Development of Brutus In the play The Tragedy of Julius Caesar, there were several complex characters. A complex character is a type of character that has more than one dimension. He or she's attitude and behaviors shift to adapt to a situation. Among the characters in the play, Brutus emerges as the most complex character in Julius Caesar. During the course of the play, Brutus's over-idealistic tendencies shift to reckless behaviors and ultimately result in his demise. To start off, Brutus was not only the most complex character, but also the tragic hero of the play. In his soliloquies, the audience gains insight into the complexities of his motives. He is an influential public figure, a husband, an honorable military leader, and a close friend of Julius Caesar (I.ii.160-75). One of his qualities that make him such an exemplary Roman is his Roman idealism. He is bound so tightly to his values that he decides to kill his closest friend, Caesar, for the greater good of Rome. This choice, however, does not come without conflict. The conflicting value systems that clash with each other in the play as a whole are enacted on a microcosmic level in Brutus’s mind. Brutus develops from being a careful, over-idealistic Roman to someone who begins taking unnecessary risks as he attempts to deal with the disastrous after-effects of killing Caesar. Early in the play we see the philosophical, methodical side to his personality as he argues at length with himself over whether he should join in with the conspiracy against Caesar or not (II.i.5-30). However, in the final stages when forced to join battle with Antony and Octavius after the assassination, he starts to become a bit more reckless. This is seen most obviously when Cassius considers staying where they are rather than advancing to attack the enemy at Philippi. Brutus at this point completely throws out all caution, insisting that they be proactive rather than waiting passively for battle. Brutus now is insisting to capture the moment, to take action immediately rather than fall back out of fear and later regret losing their chance(III.ii.15-30). He therefore appears quite different from the hesitant man of the play’s opening scenes. There is more than a hint of anxiety in Brutus at this point too. We
So let it be with Caesar” to reflects his view of Caesar as noble and good. Further, imagery combined with rhetorical question is used in “General coffers filled: whose ransoms seem ambitious?” (III.II) to show how Antony saw Caesar as a worthy of being crowned for his positive impact on the people. Caesar has brought prosperity to Rome. Note however, that Antony’s perception of Caesar is based heavily on his position as Caesar’s friend.…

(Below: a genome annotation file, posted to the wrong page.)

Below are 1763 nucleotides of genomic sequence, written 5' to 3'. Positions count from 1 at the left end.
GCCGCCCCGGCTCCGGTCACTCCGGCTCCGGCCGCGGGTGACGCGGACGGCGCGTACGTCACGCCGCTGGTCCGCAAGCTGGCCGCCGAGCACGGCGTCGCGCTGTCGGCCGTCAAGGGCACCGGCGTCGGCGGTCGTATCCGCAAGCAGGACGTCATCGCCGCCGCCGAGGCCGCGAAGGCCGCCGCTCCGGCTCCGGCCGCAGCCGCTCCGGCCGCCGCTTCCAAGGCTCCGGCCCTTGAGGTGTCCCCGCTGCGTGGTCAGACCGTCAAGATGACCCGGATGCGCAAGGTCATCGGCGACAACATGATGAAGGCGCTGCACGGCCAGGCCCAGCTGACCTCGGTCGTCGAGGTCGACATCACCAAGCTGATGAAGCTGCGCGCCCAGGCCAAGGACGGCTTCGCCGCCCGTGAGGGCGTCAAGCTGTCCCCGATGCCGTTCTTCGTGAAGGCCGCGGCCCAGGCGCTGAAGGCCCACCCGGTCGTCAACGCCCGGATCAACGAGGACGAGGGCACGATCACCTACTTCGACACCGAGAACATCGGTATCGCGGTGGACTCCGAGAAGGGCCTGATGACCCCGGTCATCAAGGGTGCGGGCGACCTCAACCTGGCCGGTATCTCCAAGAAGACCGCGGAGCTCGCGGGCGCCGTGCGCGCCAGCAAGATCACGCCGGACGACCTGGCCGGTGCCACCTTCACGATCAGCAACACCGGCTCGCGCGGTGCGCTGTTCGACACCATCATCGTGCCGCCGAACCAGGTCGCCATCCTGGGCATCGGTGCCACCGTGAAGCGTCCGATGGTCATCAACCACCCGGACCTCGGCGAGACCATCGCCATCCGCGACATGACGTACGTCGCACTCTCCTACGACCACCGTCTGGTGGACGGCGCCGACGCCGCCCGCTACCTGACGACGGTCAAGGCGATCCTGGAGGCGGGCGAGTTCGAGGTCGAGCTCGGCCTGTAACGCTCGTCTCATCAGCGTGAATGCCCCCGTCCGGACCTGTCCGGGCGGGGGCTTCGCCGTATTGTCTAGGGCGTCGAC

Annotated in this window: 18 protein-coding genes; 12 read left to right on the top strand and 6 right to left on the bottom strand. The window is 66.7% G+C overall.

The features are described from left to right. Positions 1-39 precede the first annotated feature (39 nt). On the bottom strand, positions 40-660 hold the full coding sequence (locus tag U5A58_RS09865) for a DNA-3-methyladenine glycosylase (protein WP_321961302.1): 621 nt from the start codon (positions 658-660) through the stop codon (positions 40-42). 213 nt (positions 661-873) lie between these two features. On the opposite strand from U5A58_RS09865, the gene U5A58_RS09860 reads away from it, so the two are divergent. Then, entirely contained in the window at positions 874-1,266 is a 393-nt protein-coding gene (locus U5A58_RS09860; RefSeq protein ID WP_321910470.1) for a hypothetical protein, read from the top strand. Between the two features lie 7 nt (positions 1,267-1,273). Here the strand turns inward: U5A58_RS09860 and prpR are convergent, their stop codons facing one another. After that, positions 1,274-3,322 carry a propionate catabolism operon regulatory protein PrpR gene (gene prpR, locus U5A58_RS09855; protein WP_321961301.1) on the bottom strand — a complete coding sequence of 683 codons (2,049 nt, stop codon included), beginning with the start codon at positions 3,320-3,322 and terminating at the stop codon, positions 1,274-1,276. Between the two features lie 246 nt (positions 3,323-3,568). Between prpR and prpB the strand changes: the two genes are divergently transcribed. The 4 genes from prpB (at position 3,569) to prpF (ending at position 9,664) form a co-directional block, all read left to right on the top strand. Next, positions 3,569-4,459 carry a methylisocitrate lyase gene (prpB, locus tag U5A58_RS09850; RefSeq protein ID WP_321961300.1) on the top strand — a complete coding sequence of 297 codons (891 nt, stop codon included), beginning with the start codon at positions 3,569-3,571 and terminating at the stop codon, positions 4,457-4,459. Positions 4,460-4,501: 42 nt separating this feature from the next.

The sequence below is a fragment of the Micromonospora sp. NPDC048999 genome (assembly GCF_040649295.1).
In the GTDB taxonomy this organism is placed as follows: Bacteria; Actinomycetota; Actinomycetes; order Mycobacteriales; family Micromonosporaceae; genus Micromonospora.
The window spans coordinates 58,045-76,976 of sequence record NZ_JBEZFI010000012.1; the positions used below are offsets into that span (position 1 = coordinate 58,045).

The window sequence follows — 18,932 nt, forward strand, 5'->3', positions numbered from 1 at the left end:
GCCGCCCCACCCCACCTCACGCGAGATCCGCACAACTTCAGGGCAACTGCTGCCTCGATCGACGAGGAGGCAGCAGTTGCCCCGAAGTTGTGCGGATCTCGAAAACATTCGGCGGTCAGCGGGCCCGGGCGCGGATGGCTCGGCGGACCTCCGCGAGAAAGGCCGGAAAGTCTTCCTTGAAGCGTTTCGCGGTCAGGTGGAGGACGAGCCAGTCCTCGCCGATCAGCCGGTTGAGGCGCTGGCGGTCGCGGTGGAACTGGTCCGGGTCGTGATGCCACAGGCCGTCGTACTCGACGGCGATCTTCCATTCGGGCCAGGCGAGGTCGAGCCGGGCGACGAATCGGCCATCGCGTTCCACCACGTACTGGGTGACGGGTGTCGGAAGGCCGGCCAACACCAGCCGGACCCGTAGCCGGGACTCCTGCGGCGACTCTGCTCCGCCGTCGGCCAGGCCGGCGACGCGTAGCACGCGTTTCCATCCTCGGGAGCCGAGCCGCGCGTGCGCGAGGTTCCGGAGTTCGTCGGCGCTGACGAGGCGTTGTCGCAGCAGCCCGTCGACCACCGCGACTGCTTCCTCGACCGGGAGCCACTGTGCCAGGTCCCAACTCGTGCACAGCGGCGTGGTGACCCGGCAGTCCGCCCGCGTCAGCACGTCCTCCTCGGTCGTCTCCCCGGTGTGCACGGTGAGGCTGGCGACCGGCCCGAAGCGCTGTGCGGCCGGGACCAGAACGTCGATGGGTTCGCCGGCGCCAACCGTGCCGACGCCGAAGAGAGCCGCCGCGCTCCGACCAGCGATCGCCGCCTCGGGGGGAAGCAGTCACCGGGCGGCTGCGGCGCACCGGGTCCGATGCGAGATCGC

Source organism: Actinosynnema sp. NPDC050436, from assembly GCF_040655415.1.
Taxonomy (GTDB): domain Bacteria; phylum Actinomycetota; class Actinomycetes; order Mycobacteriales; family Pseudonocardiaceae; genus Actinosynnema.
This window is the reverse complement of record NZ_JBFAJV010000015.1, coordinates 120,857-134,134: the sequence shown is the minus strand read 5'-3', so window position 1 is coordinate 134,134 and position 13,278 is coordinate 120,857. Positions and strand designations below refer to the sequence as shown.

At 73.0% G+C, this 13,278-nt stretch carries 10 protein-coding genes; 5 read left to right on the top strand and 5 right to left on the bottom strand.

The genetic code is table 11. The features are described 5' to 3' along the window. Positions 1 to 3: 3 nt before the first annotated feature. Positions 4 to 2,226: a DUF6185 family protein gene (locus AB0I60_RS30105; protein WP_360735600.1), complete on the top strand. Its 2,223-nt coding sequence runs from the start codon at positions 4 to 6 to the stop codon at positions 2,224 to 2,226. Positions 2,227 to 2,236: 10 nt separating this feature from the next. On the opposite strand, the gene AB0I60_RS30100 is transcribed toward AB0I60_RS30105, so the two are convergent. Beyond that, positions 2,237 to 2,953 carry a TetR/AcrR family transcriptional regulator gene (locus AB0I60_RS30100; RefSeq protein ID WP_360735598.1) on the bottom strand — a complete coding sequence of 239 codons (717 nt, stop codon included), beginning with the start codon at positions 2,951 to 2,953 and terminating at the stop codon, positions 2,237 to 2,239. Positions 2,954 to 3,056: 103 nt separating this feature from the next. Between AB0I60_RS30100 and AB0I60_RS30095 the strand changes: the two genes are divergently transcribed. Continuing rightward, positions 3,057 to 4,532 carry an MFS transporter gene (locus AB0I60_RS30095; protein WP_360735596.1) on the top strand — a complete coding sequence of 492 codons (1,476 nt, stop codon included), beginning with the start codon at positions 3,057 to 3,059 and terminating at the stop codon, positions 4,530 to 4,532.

Correspondingly, Antony then defames the portrait he painted of Brutus by saying, “I thrice presented Caesar with a kingly crown which he did thrice refuse./ Was this ambition? Yet Brutus says/ He was ambitious” (3.2.104-108). Through Antony’s rhetoric, the plebeian’s point of view is completely shifted, Antony keeps Caesars picture humble opposite to that of which they’d thought then unmasked the truth with facts and sceneries of when Caesar still lived.…
The final difference is the addition of Antony’s speech after Caesars murder. This was added because this speech changes the entire mood of the play along with paradigms on certain characters. As of now, Caesar is made to be the antagonist and Brutus the protagonist, but with this speech it brings about the true nature of Brutus and swaps him from a good to bad character and puts Antony in the hero position.…
In Julius Caesar Shakespeare shows how being the one in power cannot always be the safest place for a person. Caesar has returned from a long expedition of war, but with his victorious return comes fear for some of the citizens of Rome. Caesar now stands alone from the triumvirate and there is a lot of talk that he will be crowned king.…
While the opening scene illustrates Caesar’s popularity with the masses, the audience’s first direct encounter with him presents an omen of his imminent fall. Caesar’s choice to ignore the Soothsayer’s advice proves the first in a series of failures to heed warnings about his fate. Just as Caesar himself proves fallible, his power proves imperfect.…
By asking the Plebes a question, Antony actually creates a statement saying that Brutus was the ambitious one, not Caesar. Antony correlates the differences in the cries between the Plebe’s and Caesar: “When that the poor have cried, Caesar hath wept…” (JC 3.2.100). By destroying the image of a strong and powerful leader through the image of tears and sadness, Antony redirects their sorrow for Caesar into anger towards Brutus.…
The Change Analysis - Images of Change
Director style: Change is a strategic choice made by managers.
Application to Company #1 Caesar Palace Entertainment: The bankruptcy plan voluntarily put forward by Caesars is complex on its own and a decision took by management.
Application to Company #2 MGM Resorts International: MGM Resort Green Advantage, Sustainability Innovation.…
Price to Sales
Both analysis performed on following Statements:
1.Consolidated Balance Sheet
2.Consolidated Statement of Operations
3.Consolidated Statement of Comprehensive Loss
IBIS World Industry
Utilized Horizontal Analysis to first Check Accounts With High Inherent Risk and compare to industry averages.…
William Shakespeare’s play, Julius Caesar, is brimming with humans fighting for power, and the one who stands out as the most skilful of these is not the play’s tragic hero Brutus, but Mark Antony, Caesar’s confidant and friend.
During Lupercal, Caesar shows his keen insight by remaking to Antony that Cassius…